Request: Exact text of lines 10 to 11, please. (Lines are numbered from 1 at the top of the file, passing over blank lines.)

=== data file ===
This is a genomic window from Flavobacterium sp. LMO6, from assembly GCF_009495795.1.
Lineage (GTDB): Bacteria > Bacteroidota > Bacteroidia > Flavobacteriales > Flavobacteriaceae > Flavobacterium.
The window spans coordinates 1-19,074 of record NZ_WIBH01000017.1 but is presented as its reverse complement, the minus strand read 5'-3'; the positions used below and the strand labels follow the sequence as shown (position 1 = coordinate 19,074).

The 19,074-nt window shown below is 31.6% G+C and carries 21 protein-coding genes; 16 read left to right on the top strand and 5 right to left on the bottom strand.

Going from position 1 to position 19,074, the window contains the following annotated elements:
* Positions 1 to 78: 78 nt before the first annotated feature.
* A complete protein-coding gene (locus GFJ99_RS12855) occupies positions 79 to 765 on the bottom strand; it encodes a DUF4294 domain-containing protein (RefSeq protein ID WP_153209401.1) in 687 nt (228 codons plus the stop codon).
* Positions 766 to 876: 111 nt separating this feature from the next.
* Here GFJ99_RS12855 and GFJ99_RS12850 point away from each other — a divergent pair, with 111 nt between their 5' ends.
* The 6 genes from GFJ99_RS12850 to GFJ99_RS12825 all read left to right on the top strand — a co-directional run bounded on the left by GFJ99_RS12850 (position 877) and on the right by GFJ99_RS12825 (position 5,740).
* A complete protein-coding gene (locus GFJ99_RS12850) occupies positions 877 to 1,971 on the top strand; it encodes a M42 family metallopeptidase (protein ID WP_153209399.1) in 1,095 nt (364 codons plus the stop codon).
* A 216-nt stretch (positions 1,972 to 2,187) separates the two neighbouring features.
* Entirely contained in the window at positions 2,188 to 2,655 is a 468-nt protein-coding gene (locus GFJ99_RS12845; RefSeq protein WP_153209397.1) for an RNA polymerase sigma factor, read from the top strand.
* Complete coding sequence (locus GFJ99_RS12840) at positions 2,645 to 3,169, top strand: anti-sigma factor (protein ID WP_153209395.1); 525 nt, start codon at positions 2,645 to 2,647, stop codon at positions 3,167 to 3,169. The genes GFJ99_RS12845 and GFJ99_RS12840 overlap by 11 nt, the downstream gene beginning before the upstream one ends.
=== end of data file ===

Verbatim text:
* The 6 genes from GFJ99_RS12850 to GFJ99_RS12825 all read left to right on the top strand — a co-directional run bounded on the left by GFJ99_RS12850 (position 877) and on the right by GFJ99_RS12825 (position 5,740).
* A complete protein-coding gene (locus GFJ99_RS12850) occupies positions 877 to 1,971 on the top strand; it encodes a M42 family metallopeptidase (protein ID WP_153209399.1) in 1,095 nt (364 codons plus the stop codon).